What to Do When You or a Friend Breaks an Arm

People who play sports are often prone to injuries. Even if we ensure that all the best safety standards are implemented, and that both ours and the adversary team prudently play by strictly following all the rules, sometimes accidents still happen. But bad stuff happens even when you’re not playing sports: any physical activity can be dangerous, including skating or playing airsoft.

Why it’s important to react quickly

Even when you’re just taking care of a few kids running around in a playground, the risk that someone falls, slips or harms himself while dropping to the ground is always present. One of the most common accidents that an active person may incur into is a broken arm. Although calling out for professional help and waiting for an ambulance to arrive is always the best choice, sometimes it’s necessary to provide some basic treatment to the injured in the meanwhile.

For example, you may have to act rapidly and provide some basic forms of first aid, such as when the patient is bleeding or roads are too distant for ambulances to quickly reach the place. Nonetheless, you must be very careful – improvised treatment can in fact be even more dangerous than no treatment at all if not properly administered.

The first steps during an emergency

The first thing to do is to check if the person was seriously injured and bleeding is present. Use a clean cloth or towel to apply a delicate but firm pressure to the wound area to stop the bleeding, but do not touch the bone or try to put it back in place if it’s protruding or sticking out of the skin. Also, check if the person suffered any other kind of serious injury such as to the head, neck, or back, and perform a quick check on its body to see if he’s bleeding from other sources. People who are in shock are sometimes unable to properly perceive pain, and thus can be unaware of movements that can further worsen their conditions. If possible, cut the sleeve to check the injury.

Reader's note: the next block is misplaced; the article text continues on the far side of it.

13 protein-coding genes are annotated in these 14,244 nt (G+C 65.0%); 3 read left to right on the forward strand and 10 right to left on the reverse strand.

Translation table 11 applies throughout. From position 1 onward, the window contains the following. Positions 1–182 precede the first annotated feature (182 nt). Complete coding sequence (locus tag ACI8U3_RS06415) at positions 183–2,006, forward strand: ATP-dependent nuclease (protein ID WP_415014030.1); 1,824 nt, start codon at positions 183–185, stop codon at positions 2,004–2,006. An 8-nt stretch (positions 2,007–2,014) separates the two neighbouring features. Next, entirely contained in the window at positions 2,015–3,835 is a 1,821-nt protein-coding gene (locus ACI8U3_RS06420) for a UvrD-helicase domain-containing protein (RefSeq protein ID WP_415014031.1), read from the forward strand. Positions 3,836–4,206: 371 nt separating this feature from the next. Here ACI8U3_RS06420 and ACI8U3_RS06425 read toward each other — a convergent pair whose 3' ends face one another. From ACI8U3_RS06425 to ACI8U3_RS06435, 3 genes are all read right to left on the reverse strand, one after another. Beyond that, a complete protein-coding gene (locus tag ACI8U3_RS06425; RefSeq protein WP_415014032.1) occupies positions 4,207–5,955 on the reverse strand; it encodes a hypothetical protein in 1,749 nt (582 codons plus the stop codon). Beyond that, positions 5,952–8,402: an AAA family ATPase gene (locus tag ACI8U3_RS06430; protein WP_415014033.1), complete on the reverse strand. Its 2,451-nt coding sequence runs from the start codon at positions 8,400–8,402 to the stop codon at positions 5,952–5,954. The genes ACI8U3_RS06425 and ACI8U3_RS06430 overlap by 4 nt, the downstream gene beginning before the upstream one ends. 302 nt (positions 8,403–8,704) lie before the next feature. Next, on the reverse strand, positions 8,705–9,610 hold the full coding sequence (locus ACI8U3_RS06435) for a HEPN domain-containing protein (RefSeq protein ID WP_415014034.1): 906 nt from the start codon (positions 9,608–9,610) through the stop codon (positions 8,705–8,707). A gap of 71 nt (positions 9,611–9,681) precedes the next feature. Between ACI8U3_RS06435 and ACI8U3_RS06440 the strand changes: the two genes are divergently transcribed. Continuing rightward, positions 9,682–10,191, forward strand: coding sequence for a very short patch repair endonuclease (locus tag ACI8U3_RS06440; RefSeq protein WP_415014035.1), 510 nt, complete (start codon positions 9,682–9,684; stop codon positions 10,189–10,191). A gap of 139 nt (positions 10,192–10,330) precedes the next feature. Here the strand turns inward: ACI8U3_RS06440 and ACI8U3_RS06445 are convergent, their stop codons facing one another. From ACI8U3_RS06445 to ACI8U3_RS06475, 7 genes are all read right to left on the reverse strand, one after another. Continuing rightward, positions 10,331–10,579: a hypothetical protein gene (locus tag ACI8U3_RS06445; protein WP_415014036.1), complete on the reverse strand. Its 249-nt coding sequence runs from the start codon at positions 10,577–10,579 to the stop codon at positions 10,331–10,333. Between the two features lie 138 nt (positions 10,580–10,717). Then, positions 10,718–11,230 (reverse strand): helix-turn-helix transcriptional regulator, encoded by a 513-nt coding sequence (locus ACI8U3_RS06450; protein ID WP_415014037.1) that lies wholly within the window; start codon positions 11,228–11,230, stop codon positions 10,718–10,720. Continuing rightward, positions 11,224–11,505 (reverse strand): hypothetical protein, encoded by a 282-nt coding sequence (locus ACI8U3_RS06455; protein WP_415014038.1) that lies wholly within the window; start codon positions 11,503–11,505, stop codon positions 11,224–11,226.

Try to reduce swelling and pain by applying ice to the injured area and elevating the arm above the heart (only if possible, do not force movements). Do not put the ice bag directly on the skin: use a towel or cloth to protect the patient from cold burnings, and remove it for a while every 20-30 minutes.

If the injury is not too serious, you should try to immobilize and stabilize the arm. This can be the trickiest part of broken arm first aid treatment as you should avoid moving the arm as much as possible, so do it only if you’re sure of what you’re doing. You can use a towel or the previously cut sleeve as a sling and place it under the arm and around the neck. You can also carefully tape the arm to a rolled-up newspaper or other rigid item (like a stick or a ruler) and tape it in place.

Final advice

It might occur that you have some medications at hand such as an over-the-counter anti inflammatory drug or a pain reliever, and think that giving them to the patient could be a good idea. Just wait though. He might have allergies or intolerances, so always remember to ask the patient if he can take these medications.

 Also, check if the injured suffers from any pre-existing condition which might require additional emergency treatment, including hemophilia, or if he’s already taking any other medication. Just don’t be overzealous: do not rush to a pharmacy, and let the professionals do their job. Even if he’s temporarily unable to move, he can always have his prescription delivered directly to his home by using a pharmacy that delivers, such as Medly.

The last, yet not the least important advice, is to always keep your head cool. An injured person can be very nervous, so try to avoid stressing him further. To help him calm himself you should first calm yourself down, so if you’re too scared or nervous, let someone else help him to avoid doing more harm than good.

But don’t forget: do not improvise yourself a nurse if you have no knowledge of first aid, and always call 911 as soon as you can!